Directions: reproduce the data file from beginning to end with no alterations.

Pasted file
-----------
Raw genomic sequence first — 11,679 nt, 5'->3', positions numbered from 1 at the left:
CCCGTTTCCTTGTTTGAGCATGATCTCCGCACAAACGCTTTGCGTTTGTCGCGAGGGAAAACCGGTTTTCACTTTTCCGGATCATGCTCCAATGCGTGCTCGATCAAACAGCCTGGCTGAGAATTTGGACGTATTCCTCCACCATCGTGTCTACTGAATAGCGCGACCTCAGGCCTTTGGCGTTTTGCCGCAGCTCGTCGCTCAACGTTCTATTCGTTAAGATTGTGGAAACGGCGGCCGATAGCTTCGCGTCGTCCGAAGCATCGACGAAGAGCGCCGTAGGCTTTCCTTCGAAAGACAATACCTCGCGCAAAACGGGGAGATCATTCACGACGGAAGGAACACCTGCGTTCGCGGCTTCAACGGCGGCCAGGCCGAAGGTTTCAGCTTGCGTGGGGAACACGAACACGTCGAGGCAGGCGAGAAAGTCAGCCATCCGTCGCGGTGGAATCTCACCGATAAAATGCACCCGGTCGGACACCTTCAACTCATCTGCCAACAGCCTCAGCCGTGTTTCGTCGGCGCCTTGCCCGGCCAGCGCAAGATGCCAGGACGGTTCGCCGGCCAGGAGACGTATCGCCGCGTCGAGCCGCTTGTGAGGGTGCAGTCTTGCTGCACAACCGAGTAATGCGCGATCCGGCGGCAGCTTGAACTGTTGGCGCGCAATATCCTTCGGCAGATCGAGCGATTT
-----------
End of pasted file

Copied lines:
Raw genomic sequence first — 11,679 nt, 5'->3', positions numbered from 1 at the left:
CCCGTTTCCTTGTTTGAGCATGATCTCCGCACAAACGCTTTGCGTTTGTCGCGAGGGAAAACCGGTTTTCACTTTTCCGGATCATGCTCCAATGCGTGCTCGATCAAACAGCCTGGCTGAGAATTTGGACGTATTCCTCCACCATCGTGTCTACTGAATAGCGCGACCTCAGGCCTTTGGCGTTTTGCCGCAGCTCGTCGCTCAACGTTCTATTCGTTAAGATTGTGGAAACGGCGGCCGATAGCTTCGCGTCGTCCGAAGCATCGACGAAGAGCGCCGTAGGCTTTCCTTCGAAAGACAATACCTCGCGCAAAACGGGGAGATCATTCACGACGGAAGGAACACCTGCGTTCGCGGCTTCAACGGCGGCCAGGCCGAAGGTTTCAGCTTGCGTGGGGAACACGAACACGTCGAGGCAGGCGAGAAAGTCAGCCATCCGTCGCGGTGGAATCTCACCGATAAAATGCACCCGGTCGGACACCTTCAACTCATCTGCCAACAGCCTCAGCCGTGTTTCGTCGGCGCCTTGCCCGGCCAGCGCAAGATGCCAGGACGGTTCGCCGGCCAGGAGACGTATCGCCGCGTCGAGCCGCTTGTGAGGGTGCAGTCTTGCTGCACAACCGAGTAATGCGCGATCCGGCGGCAGCTTGAACTGTTGGCGCGCAATATCCTTCGGCAGATCGAGCGATTT